Archive: April 5, 2011

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downwind faster than the wind?

Tuesday,  04/05/11  09:48 PM

I saw this article in Wired which asks "Can a wind-powered craft move faster than the wind which pushes it?", and have been pondering ever since.  Thin Air Designs claim to have created such a craft; it consists of a land yacht with a propeller linked to the drive shaft of the wheels.  There's even a movie showing the craft in action.

You could imagine such a craft going into the wind quite fast, as it goes faster into the wind the apparent wind is faster, and the craft goes even faster, etc.  Sailboats do the same thing.  But can you imagine such a craft going downwind?  It seems like the faster it goes, the slower the apparent wind, and when it reaches wind speed the apparent wind will be zero.  At that point there is nothing to turn the propeller, and no power to the wheels.  Right?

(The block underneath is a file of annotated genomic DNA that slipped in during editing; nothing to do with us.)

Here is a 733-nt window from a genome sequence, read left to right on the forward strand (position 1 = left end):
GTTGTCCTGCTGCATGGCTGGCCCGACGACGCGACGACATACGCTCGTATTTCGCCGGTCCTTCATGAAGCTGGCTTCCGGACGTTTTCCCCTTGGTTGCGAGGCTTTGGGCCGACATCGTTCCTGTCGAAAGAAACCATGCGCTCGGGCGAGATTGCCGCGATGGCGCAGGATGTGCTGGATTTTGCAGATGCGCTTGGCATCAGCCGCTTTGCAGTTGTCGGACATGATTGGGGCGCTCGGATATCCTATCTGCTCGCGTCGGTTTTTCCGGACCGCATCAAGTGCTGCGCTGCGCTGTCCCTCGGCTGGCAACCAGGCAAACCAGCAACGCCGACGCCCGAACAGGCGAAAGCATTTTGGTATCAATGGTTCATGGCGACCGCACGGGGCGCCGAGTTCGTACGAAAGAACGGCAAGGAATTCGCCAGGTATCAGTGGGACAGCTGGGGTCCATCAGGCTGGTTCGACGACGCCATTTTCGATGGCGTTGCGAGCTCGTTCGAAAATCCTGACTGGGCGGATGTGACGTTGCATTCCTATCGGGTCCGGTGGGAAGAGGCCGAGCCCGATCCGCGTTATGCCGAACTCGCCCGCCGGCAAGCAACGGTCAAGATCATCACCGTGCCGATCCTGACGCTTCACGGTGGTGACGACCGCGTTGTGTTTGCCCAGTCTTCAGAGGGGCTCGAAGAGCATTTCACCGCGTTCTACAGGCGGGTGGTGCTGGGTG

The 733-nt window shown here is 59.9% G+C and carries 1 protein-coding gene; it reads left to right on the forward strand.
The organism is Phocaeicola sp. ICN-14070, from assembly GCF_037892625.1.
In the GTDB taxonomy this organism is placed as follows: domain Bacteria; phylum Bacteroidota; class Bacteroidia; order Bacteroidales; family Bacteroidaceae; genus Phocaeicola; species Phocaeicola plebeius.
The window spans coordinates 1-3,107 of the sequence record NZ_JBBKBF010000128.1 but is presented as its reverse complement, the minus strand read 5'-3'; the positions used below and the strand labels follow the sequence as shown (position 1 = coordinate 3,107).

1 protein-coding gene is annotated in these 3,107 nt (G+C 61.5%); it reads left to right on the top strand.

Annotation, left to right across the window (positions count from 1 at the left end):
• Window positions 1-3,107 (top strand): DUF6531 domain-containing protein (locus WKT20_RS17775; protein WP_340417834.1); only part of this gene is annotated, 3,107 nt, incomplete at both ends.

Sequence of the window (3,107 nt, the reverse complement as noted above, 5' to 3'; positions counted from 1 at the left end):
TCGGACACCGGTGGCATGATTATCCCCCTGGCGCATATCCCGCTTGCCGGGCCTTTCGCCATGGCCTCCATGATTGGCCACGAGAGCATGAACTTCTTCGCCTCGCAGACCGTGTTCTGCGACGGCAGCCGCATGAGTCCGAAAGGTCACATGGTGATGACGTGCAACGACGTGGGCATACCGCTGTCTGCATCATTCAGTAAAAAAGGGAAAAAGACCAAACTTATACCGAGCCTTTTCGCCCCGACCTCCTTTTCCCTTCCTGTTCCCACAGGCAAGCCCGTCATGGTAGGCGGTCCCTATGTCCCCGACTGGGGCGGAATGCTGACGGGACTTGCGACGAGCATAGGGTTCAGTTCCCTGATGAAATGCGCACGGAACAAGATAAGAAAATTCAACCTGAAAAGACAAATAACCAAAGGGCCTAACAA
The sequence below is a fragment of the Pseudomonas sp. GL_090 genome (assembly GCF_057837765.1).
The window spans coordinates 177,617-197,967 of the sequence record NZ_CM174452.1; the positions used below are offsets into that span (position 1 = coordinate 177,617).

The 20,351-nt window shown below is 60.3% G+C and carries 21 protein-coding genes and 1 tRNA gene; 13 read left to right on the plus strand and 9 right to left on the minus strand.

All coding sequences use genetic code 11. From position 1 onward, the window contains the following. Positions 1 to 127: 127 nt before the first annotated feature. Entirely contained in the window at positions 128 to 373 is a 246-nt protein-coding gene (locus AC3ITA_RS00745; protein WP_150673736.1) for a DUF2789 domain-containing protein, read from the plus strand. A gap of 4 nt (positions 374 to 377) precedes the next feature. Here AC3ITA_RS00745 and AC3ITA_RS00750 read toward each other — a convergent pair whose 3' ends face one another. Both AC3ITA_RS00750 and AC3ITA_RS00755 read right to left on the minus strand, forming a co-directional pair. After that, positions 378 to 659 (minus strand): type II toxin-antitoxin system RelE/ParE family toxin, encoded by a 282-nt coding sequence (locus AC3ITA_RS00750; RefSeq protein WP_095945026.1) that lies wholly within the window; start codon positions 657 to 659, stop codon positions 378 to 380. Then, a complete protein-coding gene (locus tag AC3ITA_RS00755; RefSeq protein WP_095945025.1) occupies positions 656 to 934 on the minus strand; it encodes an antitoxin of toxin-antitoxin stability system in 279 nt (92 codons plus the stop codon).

Or ... maybe the wheels turn the propeller?  Maybe the faster the craft goes downwind, the faster the wheels turn the propeller, which bites the air, moving the craft faster?  In which case once it is going the same speed as the wind, the propeller is grabbing at air which isn't moving at all.  But that would imply a sort of perpetual motion machine.

Huh.  I'm not sure about the physics here, what do you think?


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